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Whitehaven Many cycle routes begin with nothing more than a modest blue sign. The C2C has a towering metal sculpture on the seafront slipway, where it’s traditional to dip your back wheel in the water, and a market cross-like shelter where your group can get their kit together for the hills ahead.

No hills yet, though, as the first ten miles (give or take some backstreets in Whitehaven) are all high-quality tarmaced railway path, adorned with bike sculptures and idiosyncratic metal signs. Even when minor lanes take over, the gradients are fairly tame, with one or two sharp ascents but nothing too taxing. (Take care on the descents, though, as it’s easy to misjudge a corner especially with other cyclists about.) It’s a beautifully designed route; you’re cycling through the northern Lakes, but without the massive climbs you might expect. Tree-lined sections burst out into giant mountain views, and roadside farms have honesty boxes for homemade flapjacks.

Whinlatter (25mi) This idyll is rudely shattered at Whinlatter. After High Lorton (mile 21), the hills loom up ahead of you, and there’s no way round. Three miles of climbing, on minor road, B road and forest track, take you over from the Cocker to Derwent valleys. Sharp descents and steep bends on the forestry road mark the summit, from where the route turns back on itself to the welcome (and very busy) Siskins Café.

The final descent from the café is gravelly, steep and very twisty. Don’t take chances. The reward is an easy, level five miles into Keswick with several tempting pubs along the way (the Middle Ruddings has excellent beer and cider).

Keswick (32mi) Keswick is the capital of the North Lakes, a thriving, outdoor-focused town which makes an excellent overnight stop for the four-dayer. There are no stratospheric climbs in the next 20 miles, but they’re hillier than a map might suggest. Despite the inescapable drone of the A66, they also offer some of the finest moments on the whole route.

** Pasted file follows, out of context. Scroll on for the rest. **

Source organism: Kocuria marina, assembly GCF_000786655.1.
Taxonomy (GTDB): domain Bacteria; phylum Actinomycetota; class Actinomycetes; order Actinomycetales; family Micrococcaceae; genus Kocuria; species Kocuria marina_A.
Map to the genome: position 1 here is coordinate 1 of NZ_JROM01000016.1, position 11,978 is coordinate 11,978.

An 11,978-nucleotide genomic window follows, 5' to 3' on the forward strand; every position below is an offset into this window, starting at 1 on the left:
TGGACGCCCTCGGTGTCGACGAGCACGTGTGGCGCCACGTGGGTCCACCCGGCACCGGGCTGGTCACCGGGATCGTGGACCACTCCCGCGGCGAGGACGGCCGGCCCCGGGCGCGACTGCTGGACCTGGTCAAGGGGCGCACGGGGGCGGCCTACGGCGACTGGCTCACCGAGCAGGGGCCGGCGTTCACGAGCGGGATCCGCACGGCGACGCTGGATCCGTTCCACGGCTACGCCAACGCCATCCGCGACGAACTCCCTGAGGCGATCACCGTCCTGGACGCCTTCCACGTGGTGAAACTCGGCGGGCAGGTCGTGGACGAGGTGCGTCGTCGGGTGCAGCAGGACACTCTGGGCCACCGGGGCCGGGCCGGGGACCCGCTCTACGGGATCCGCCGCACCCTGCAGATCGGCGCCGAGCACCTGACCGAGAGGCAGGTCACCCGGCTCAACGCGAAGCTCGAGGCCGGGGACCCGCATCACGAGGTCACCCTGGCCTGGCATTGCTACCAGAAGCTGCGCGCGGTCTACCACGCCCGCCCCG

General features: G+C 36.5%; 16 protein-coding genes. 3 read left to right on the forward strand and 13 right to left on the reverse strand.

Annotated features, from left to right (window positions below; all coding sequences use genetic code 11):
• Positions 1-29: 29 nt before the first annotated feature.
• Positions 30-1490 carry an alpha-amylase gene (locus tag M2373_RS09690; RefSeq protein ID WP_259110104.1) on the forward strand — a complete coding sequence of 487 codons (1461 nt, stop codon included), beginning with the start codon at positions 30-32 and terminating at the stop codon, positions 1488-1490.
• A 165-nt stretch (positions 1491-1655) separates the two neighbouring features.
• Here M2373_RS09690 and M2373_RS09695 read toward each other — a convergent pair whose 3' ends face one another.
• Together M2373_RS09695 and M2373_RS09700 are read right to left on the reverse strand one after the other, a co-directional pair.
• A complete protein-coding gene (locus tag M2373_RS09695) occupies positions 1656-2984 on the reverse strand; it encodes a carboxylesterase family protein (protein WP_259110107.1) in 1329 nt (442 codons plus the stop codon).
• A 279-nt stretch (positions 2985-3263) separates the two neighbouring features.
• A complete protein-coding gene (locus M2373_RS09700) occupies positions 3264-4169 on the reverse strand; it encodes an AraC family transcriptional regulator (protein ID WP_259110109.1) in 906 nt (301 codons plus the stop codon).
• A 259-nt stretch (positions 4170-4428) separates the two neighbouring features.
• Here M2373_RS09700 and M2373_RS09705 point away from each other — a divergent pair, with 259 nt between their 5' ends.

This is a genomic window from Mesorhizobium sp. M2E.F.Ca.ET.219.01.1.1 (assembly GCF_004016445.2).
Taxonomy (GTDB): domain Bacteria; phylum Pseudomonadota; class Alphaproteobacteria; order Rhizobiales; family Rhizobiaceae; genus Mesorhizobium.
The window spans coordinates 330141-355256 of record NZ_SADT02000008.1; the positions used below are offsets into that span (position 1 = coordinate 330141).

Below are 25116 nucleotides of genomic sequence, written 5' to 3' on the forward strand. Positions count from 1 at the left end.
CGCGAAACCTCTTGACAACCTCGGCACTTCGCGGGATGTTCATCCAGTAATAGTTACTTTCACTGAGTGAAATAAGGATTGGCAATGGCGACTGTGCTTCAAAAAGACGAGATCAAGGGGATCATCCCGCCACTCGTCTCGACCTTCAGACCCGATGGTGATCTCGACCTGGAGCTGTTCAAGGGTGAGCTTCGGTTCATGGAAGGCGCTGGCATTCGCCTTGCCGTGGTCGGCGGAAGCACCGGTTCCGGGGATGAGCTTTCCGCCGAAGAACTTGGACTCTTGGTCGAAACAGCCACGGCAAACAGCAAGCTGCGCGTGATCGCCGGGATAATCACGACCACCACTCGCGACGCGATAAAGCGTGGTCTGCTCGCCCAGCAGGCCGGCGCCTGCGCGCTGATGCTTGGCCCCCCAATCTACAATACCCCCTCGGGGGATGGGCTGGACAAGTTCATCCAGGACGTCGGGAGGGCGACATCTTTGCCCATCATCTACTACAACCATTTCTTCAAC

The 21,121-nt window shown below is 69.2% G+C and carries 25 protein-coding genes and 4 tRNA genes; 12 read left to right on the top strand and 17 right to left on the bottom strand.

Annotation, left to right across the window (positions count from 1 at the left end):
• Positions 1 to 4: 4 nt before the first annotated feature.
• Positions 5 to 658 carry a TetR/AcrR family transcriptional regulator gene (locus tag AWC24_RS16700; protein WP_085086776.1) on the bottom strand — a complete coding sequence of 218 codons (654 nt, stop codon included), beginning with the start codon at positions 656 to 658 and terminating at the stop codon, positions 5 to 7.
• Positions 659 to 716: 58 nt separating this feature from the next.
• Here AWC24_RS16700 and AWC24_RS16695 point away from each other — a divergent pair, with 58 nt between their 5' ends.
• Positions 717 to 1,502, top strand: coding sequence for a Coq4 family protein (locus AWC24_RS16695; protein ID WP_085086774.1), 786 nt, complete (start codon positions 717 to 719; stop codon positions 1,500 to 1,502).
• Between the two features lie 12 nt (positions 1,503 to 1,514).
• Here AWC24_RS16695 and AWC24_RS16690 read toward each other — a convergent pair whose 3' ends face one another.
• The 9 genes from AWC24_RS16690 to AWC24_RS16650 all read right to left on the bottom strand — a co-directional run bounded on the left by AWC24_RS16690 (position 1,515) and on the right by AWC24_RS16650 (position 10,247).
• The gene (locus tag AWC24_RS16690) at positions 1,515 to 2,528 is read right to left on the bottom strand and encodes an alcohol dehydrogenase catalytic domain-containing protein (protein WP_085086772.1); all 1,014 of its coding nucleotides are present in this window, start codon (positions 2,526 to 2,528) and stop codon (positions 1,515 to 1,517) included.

The exit from Keswick is on a railway path, part of the old Cockermouth–Keswick–Penrith line – one of Beeching’s most unforgivable closures. The route then ducks onto a cyclepath alongside the A66, which is convenient if hardly interesting. Still, on Britain’s premier long-distance route, it jars to be told ‘Cyclists Dismount’ just for a truckers’ layby.

Note that the railway path is closed until 2020 for flood repair work; a diversion is signposted along nearby (fairly hilly) lanes.

Mungrisdale (41mi) The dogleg to Mungrisdale may look unnecessary on the map, but it’s a terrific four miles of riding on tiny gated lanes. (Leave half an hour for a brief stop at the Mungrisdale pub.) At Greystoke, don’t miss the welcoming cyclists’ café on the edge of the village. The hill in Newton Reigny has a speed readout sign that triggers for bikes as well as cars; anything in double figures is more than respectable.

Penrith (55mi) The last two miles into Penrith are on a delightful traffic-free route through a college, under the railway and motorway, and then onto back streets. The official route avoids Penrith town centre. Much smaller and quieter than Keswick, it’s a worthwhile stop with an attractive market square and useful shops for provisions.

The C2C’s central section is where the really tough climbs fall (or rise). There’s a tough warmup out of Penrith itself, but believe us, it gets tougher. The lanes around the Eden Valley are enjoyable and not too hard, though there’s a sharp ascent out of Little Salkeld.

Over the top

Hartside (71mi) Looming to your right is the great bulk of Hartside, the best-known climb on the C2C. At Renwick, the route swings sharply right, and a red warning sign marks the start of the long, four-mile haul to the top.

Despite its reputation, Hartside is not the hardest part of the C2C, and certainly not the steepest. It’s relentless, and all but the fittest will need to stop for regular breaks. But slow and steady wins the day.

The 1250ft of climbing means there are superb views at the hairpins; it’s generally well-surfaced; and the drivers respect cyclists, even on the A road section. The white cottage is the landmark that means you’re almost there. Unless you’re a really accomplished MTBer, don’t be tempted by the off-road alternative route, which is rough and boggy in equal measure; stick to the road. Sadly, the famous Hartside Top Café has closed after a fire, so bring your celebratory cake with you from Penrith.

The descent is long, fast and hairpin-free. Don’t miss the right-hand turn after three miles, after which the gradient sharpens considerably. There are good sightlines on this straight road so you can enjoy the downhill, but don’t forget to stop in Leadgate at the bottom! The three remaining miles to Garrigill are more taxing, a series of little valleys imposing an undulating character.